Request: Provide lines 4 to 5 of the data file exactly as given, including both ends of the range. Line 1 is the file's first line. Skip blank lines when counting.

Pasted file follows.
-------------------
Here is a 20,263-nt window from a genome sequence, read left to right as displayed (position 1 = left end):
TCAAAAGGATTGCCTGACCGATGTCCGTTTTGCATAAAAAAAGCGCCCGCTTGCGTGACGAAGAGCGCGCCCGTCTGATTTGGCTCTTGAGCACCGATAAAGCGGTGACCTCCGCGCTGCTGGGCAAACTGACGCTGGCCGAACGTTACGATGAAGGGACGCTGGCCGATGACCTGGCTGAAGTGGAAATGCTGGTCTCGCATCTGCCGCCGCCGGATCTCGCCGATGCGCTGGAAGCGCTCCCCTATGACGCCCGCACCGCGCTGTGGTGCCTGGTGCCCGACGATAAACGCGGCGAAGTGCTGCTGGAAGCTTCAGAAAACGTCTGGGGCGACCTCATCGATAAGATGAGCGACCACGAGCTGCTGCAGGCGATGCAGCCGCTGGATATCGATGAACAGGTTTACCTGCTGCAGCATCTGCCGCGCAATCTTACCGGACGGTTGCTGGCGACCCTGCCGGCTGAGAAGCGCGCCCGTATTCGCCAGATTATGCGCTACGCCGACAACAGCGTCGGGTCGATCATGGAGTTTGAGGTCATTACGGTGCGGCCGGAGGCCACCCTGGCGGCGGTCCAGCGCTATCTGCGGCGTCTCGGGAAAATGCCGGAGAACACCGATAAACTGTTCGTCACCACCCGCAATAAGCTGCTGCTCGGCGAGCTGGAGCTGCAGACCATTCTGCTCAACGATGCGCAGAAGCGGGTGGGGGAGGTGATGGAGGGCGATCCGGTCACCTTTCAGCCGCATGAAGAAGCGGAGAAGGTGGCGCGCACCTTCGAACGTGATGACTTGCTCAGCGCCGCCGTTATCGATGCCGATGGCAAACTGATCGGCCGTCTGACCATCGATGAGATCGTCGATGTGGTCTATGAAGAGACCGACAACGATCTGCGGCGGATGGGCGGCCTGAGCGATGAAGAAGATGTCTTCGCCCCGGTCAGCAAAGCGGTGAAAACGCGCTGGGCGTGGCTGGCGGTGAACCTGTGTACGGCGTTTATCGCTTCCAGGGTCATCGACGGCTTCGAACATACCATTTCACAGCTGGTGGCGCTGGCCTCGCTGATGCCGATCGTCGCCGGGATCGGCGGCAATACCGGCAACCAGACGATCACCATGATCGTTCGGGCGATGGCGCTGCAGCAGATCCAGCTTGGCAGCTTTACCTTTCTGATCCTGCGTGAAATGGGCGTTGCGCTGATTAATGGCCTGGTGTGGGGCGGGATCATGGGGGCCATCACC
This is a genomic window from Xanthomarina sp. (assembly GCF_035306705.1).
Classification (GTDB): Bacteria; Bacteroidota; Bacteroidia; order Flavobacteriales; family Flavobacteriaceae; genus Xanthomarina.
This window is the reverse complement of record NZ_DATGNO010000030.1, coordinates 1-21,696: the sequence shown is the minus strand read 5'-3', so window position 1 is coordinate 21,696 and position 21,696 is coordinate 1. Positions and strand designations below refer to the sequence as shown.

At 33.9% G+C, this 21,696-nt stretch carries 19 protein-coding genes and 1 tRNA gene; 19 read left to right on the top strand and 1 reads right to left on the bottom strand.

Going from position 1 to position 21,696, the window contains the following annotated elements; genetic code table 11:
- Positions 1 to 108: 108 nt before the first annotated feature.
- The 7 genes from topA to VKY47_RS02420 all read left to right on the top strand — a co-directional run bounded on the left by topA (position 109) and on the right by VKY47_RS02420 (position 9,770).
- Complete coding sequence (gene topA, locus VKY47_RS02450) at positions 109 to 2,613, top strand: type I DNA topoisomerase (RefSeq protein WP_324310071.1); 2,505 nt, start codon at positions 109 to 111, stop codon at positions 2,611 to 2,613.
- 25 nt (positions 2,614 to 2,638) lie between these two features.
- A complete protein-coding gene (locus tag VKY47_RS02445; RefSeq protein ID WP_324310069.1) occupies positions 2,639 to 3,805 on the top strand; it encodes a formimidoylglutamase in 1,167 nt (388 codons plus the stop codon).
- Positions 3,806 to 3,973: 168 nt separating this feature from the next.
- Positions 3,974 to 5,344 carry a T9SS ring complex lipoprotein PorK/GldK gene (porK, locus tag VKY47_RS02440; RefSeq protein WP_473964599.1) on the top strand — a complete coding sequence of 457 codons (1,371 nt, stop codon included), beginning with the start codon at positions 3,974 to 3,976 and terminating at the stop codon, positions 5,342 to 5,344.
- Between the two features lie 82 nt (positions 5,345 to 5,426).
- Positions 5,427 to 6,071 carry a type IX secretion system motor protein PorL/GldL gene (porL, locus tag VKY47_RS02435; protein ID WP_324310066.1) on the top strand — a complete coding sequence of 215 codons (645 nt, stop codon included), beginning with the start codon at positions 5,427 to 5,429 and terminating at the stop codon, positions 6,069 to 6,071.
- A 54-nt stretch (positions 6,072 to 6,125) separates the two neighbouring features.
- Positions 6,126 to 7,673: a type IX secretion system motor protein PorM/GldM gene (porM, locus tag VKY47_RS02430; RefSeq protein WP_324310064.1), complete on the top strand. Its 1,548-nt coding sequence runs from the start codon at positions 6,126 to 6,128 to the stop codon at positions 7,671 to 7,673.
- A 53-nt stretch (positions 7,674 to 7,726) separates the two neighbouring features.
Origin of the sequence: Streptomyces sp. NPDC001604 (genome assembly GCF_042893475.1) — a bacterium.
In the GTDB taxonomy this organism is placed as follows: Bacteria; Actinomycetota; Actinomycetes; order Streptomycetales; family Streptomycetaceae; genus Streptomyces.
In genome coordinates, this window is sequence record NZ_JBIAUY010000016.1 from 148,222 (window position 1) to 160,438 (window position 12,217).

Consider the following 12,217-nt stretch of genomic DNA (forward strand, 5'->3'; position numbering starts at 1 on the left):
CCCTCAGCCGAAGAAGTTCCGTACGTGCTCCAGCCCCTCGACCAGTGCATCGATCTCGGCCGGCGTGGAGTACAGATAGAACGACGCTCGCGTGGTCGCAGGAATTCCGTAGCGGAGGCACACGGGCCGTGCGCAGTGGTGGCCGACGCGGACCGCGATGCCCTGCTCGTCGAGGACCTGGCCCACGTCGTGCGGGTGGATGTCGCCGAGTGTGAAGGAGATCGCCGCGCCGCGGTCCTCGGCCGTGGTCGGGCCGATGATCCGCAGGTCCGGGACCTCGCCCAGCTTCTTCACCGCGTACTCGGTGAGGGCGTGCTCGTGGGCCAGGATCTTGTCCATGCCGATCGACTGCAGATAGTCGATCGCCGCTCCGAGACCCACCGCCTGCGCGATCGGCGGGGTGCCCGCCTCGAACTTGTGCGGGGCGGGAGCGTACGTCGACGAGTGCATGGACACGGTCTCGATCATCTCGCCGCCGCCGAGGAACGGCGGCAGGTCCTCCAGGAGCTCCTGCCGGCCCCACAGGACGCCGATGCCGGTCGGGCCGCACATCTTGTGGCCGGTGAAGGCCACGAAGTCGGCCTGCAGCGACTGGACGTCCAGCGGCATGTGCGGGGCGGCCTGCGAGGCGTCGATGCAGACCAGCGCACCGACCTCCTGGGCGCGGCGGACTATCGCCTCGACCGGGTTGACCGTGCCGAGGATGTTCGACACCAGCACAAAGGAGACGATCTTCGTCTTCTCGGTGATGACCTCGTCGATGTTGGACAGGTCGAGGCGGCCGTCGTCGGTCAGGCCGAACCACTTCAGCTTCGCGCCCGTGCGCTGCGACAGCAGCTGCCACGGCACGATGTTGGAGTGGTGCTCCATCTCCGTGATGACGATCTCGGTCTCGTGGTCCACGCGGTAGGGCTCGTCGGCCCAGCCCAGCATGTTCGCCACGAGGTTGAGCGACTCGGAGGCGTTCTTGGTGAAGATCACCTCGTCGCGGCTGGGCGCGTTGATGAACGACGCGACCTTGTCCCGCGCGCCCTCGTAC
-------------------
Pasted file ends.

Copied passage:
Classification (GTDB): Bacteria; Bacteroidota; Bacteroidia; order Flavobacteriales; family Flavobacteriaceae; genus Xanthomarina.
This window is the reverse complement of record NZ_DATGNO010000030.1, coordinates 1-21,696: the sequence shown is the minus strand read 5'-3', so window position 1 is coordinate 21,696 and position 21,696 is coordinate 1. Positions and strand designations below refer to the sequence as shown.